India can now boast of having its own genetic database which can be used in a number of areas including predictive and preventive medicine with faster and efficient diagnosis of rare genetic diseases such as thalassemia, sickle cell anemia and cancer.
For the first time, the Council of Scientific and Industrial Research (CSIR) has collected genome sequence of 1,008 Indians, representing over 55 different ethnic populations and age groups, creating a bank of genetic data. Genome sequencing is the process of figuring out the order of DNA nucleotides, or bases, in a genome.
Globally, many countries like the US, China, Japan have undertaken genome sequencing of a sample of their citizens to determine unique genetic traits, susceptibility (and resilience) to disease. This is the first time that a database of Indians have been compiled, representating the country's population diversity, said Union Minister for Science & Technology, Dr Harsh Vardhan, giving details of the IndiGen Genome project.
He said that the whole genome data will be important for building the knowhow, baseline data and indigenous capacity in the emerging area of precision medicine.
"The outcomes of the IndiGen will have applications in a number of areas including predictive and preventive medicine with faster and efficient diagnosis of rare genetic diseases," he added.
The IndiGen initiative was undertaken by the CSIR in April this year and was implemented by the CSIR-Institute of Genomics and Integrative Biology (IGIB), Delhi and CSIR-Centre for Cellular and Molecular Biology (CCMB), Hyderabad.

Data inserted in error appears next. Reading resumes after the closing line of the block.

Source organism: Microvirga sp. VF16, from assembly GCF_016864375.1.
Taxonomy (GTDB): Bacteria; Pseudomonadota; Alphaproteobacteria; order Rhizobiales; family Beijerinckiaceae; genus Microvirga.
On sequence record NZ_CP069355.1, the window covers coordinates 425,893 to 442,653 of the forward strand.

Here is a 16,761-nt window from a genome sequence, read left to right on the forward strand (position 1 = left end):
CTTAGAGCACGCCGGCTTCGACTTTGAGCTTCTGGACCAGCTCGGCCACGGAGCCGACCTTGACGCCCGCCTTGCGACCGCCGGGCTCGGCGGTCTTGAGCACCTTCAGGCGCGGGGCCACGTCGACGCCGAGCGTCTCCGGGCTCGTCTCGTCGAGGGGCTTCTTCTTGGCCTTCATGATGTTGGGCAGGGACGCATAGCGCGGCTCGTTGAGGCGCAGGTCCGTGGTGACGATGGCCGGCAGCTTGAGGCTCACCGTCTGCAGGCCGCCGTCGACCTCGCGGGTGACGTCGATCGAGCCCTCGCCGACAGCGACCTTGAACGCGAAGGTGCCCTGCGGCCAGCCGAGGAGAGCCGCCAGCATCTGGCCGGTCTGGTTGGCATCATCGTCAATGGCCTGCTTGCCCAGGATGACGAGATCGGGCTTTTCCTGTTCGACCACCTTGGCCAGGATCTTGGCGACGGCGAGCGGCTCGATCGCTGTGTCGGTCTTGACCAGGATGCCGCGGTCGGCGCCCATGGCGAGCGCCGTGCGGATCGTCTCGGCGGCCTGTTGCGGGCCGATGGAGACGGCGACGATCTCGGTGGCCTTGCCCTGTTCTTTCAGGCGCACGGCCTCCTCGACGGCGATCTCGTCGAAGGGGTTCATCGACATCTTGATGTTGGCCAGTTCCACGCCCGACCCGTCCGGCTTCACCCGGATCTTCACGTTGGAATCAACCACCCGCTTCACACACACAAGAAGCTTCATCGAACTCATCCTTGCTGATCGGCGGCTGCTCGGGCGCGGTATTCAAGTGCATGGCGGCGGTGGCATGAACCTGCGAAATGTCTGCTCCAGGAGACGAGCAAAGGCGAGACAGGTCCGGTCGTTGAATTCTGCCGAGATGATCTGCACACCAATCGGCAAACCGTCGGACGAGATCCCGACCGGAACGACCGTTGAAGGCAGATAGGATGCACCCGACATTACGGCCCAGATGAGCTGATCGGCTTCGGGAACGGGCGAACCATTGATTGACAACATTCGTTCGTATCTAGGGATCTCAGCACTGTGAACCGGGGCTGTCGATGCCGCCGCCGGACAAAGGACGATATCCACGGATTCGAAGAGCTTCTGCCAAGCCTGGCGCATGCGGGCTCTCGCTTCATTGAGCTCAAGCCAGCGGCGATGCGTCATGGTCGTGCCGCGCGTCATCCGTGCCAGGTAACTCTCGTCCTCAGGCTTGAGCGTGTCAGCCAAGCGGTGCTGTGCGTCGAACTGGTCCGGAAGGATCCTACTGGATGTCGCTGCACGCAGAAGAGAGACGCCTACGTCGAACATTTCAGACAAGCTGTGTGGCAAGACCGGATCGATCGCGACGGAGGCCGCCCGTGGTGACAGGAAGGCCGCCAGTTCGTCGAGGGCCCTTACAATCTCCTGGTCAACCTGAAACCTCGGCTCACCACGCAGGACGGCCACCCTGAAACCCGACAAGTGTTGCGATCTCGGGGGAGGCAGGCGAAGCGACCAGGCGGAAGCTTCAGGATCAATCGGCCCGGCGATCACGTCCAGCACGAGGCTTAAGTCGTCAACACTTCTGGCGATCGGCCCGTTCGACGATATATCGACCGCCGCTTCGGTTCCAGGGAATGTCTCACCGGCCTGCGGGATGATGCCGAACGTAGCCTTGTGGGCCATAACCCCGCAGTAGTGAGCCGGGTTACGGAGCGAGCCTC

Dr Harsh Vardhan said that the benefits of this initiative include epidemiology of genetic diseases to enable cost effective genetic tests, carrier screening applications for expectant couples, enabling efficient diagnosis of heritable cancers and pharmacogenetic tests to prevent adverse drug reactions.
CSIR Director Shekhar Mande said the outcomes of the IndiGen will be utilised towards understanding the genetic diversity of a population scale, making available genetic variant frequencies for clinical applications and enabling genetic epidemiology of the diseases.
He pointed out that there are millions of people in the country with genetic diseases and this exercise will greatly benefit in identifying these disorders.
The genome bank specific to the Indian population will also help cut down costs of genetic screenings and therapies, said Ishaan Khanna, CEO of LifeCell Diagnostics which is among the seven firms having acquired the license for the technology.